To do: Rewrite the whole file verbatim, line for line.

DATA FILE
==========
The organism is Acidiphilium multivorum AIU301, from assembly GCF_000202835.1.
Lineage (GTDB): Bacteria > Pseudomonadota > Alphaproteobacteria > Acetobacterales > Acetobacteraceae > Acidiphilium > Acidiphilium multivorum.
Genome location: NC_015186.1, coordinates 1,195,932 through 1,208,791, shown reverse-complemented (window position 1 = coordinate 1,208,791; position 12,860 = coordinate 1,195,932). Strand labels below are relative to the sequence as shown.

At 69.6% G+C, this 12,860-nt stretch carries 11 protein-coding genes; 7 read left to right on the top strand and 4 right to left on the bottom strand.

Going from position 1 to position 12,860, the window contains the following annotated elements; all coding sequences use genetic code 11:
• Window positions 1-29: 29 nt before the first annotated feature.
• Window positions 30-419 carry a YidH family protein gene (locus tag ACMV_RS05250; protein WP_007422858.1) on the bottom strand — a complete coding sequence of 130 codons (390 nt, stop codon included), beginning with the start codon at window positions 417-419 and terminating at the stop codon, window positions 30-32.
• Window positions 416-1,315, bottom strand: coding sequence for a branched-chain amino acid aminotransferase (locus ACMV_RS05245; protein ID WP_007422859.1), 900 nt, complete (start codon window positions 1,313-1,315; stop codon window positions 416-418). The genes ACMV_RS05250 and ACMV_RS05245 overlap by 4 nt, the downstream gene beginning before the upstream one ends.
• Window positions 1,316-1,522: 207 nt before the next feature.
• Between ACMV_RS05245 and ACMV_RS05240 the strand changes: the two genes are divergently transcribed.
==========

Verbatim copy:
The organism is Acidiphilium multivorum AIU301, from assembly GCF_000202835.1.
Lineage (GTDB): Bacteria > Pseudomonadota > Alphaproteobacteria > Acetobacterales > Acetobacteraceae > Acidiphilium > Acidiphilium multivorum.
Genome location: NC_015186.1, coordinates 1,195,932 through 1,208,791, shown reverse-complemented (window position 1 = coordinate 1,208,791; position 12,860 = coordinate 1,195,932). Strand labels below are relative to the sequence as shown.

At 69.6% G+C, this 12,860-nt stretch carries 11 protein-coding genes; 7 read left to right on the top strand and 4 right to left on the bottom strand.

Going from position 1 to position 12,860, the window contains the following annotated elements; all coding sequences use genetic code 11:
• Window positions 1-29: 29 nt before the first annotated feature.
• Window positions 30-419 carry a YidH family protein gene (locus tag ACMV_RS05250; protein WP_007422858.1) on the bottom strand — a complete coding sequence of 130 codons (390 nt, stop codon included), beginning with the start codon at window positions 417-419 and terminating at the stop codon, window positions 30-32.
• Window positions 416-1,315, bottom strand: coding sequence for a branched-chain amino acid aminotransferase (locus ACMV_RS05245; protein ID WP_007422859.1), 900 nt, complete (start codon window positions 1,313-1,315; stop codon window positions 416-418). The genes ACMV_RS05250 and ACMV_RS05245 overlap by 4 nt, the downstream gene beginning before the upstream one ends.
• Window positions 1,316-1,522: 207 nt before the next feature.
• Between ACMV_RS05245 and ACMV_RS05240 the strand changes: the two genes are divergently transcribed.